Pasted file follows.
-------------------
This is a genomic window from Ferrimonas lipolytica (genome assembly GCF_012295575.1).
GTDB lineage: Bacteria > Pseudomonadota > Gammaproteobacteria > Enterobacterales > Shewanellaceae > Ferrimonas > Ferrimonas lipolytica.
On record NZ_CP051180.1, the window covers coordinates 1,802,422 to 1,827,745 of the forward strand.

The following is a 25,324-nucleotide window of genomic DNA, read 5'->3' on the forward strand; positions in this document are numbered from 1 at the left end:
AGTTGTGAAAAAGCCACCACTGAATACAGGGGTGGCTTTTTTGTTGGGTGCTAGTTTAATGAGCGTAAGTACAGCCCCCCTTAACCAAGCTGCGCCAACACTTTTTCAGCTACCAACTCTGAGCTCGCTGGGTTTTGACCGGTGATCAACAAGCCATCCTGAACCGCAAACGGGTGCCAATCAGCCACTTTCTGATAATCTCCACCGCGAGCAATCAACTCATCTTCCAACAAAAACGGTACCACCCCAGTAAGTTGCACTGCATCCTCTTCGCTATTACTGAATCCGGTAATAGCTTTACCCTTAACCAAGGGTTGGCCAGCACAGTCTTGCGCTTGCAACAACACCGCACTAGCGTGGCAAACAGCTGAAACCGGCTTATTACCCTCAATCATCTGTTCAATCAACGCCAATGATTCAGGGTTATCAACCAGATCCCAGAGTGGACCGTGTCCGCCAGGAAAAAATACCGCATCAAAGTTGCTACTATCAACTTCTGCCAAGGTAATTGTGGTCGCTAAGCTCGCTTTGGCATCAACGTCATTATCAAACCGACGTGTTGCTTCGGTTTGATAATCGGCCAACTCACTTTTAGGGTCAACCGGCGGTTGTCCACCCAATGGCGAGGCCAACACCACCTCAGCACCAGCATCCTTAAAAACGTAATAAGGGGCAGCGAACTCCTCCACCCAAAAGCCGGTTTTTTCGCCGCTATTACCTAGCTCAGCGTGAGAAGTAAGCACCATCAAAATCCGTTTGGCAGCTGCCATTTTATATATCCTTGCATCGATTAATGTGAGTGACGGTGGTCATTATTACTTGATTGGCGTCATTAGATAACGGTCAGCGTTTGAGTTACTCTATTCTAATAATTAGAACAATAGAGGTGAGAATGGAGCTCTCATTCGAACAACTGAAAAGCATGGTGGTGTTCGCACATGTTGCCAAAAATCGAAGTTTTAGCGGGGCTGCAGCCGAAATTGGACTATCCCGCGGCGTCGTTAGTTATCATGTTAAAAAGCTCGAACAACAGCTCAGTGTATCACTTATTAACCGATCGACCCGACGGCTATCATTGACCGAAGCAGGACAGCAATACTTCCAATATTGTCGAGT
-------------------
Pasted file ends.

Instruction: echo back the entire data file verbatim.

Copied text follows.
This is a genomic window from Ferrimonas lipolytica (genome assembly GCF_012295575.1).
GTDB lineage: Bacteria > Pseudomonadota > Gammaproteobacteria > Enterobacterales > Shewanellaceae > Ferrimonas > Ferrimonas lipolytica.
On record NZ_CP051180.1, the window covers coordinates 1,802,422 to 1,827,745 of the forward strand.

The following is a 25,324-nucleotide window of genomic DNA, read 5'->3' on the forward strand; positions in this document are numbered from 1 at the left end:
AGTTGTGAAAAAGCCACCACTGAATACAGGGGTGGCTTTTTTGTTGGGTGCTAGTTTAATGAGCGTAAGTACAGCCCCCCTTAACCAAGCTGCGCCAACACTTTTTCAGCTACCAACTCTGAGCTCGCTGGGTTTTGACCGGTGATCAACAAGCCATCCTGAACCGCAAACGGGTGCCAATCAGCCACTTTCTGATAATCTCCACCGCGAGCAATCAACTCATCTTCCAACAAAAACGGTACCACCCCAGTAAGTTGCACTGCATCCTCTTCGCTATTACTGAATCCGGTAATAGCTTTACCCTTAACCAAGGGTTGGCCAGCACAGTCTTGCGCTTGCAACAACACCGCACTAGCGTGGCAAACAGCTGAAACCGGCTTATTACCCTCAATCATCTGTTCAATCAACGCCAATGATTCAGGGTTATCAACCAGATCCCAGAGTGGACCGTGTCCGCCAGGAAAAAATACCGCATCAAAGTTGCTACTATCAACTTCTGCCAAGGTAATTGTGGTCGCTAAGCTCGCTTTGGCATCAACGTCATTATCAAACCGACGTGTTGCTTCGGTTTGATAATCGGCCAACTCACTTTTAGGGTCAACCGGCGGTTGTCCACCCAATGGCGAGGCCAACACCACCTCAGCACCAGCATCCTTAAAAACGTAATAAGGGGCAGCGAACTCCTCCACCCAAAAGCCGGTTTTTTCGCCGCTATTACCTAGCTCAGCGTGAGAAGTAAGCACCATCAAAATCCGTTTGGCAGCTGCCATTTTATATATCCTTGCATCGATTAATGTGAGTGACGGTGGTCATTATTACTTGATTGGCGTCATTAGATAACGGTCAGCGTTTGAGTTACTCTATTCTAATAATTAGAACAATAGAGGTGAGAATGGAGCTCTCATTCGAACAACTGAAAAGCATGGTGGTGTTCGCACATGTTGCCAAAAATCGAAGTTTTAGCGGGGCTGCAGCCGAAATTGGACTATCCCGCGGCGTCGTTAGTTATCATGTTAAAAAGCTCGAACAACAGCTCAGTGTATCACTTATTAACCGATCGACCCGACGGCTATCATTGACCGAAGCAGGACAGCAATACTTCCAATATTGTCGAGT